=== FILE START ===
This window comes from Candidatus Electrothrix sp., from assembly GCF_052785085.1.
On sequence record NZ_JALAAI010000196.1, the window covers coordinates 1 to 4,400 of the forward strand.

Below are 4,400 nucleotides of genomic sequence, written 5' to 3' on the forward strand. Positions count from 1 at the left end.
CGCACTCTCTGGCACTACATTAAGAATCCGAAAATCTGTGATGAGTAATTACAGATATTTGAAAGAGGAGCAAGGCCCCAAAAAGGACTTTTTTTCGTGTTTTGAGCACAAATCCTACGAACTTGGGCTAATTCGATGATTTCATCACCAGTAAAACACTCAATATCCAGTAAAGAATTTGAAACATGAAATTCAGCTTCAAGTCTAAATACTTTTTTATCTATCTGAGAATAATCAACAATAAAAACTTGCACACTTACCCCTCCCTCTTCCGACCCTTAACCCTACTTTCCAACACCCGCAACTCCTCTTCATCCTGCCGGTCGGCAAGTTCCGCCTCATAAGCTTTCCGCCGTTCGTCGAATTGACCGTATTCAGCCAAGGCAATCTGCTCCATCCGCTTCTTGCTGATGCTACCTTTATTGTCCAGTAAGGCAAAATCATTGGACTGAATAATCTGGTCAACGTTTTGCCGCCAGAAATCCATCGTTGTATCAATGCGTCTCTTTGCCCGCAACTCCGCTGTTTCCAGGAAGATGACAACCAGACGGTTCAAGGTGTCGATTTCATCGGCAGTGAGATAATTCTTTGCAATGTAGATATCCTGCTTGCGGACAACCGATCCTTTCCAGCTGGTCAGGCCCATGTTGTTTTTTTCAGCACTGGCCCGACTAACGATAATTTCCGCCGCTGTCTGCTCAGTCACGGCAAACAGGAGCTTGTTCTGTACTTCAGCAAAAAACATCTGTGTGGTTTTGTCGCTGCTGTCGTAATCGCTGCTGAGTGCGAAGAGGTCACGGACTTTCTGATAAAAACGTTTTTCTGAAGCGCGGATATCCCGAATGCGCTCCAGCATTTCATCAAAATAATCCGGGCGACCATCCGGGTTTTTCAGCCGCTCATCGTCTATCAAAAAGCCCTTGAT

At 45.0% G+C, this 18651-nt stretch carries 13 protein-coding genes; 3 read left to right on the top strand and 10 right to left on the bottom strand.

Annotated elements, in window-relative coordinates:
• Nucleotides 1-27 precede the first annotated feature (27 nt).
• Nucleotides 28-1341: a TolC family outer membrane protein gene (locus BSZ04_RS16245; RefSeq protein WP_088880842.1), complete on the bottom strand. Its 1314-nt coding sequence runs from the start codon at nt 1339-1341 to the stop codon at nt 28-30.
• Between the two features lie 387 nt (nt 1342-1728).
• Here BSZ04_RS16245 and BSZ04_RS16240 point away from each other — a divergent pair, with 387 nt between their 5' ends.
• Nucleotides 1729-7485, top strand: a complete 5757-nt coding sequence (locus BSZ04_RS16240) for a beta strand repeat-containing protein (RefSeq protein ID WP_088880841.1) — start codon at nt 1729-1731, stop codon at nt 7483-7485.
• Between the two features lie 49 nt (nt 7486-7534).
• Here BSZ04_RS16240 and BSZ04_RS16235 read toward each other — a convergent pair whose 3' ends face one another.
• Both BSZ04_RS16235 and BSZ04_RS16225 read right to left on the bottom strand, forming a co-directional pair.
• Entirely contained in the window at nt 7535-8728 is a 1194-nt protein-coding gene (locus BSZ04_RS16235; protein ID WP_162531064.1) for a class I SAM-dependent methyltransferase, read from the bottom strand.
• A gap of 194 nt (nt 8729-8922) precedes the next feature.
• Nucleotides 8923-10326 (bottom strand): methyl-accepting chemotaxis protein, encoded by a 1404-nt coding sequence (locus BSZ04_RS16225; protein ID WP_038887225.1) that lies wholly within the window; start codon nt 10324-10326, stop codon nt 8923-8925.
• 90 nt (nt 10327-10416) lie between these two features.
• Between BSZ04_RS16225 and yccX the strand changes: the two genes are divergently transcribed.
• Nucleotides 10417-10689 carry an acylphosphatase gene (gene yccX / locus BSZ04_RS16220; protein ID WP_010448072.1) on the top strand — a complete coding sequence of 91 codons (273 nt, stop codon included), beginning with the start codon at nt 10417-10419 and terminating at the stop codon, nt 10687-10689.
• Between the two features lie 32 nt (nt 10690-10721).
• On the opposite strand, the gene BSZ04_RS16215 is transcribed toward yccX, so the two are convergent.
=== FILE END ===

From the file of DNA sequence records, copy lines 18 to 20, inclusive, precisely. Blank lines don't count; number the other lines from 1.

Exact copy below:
• 90 nt (nt 10327-10416) lie between these two features.
• Between BSZ04_RS16225 and yccX the strand changes: the two genes are divergently transcribed.
• Nucleotides 10417-10689 carry an acylphosphatase gene (gene yccX / locus BSZ04_RS16220; protein ID WP_010448072.1) on the top strand — a complete coding sequence of 91 codons (273 nt, stop codon included), beginning with the start codon at nt 10417-10419 and terminating at the stop codon, nt 10687-10689.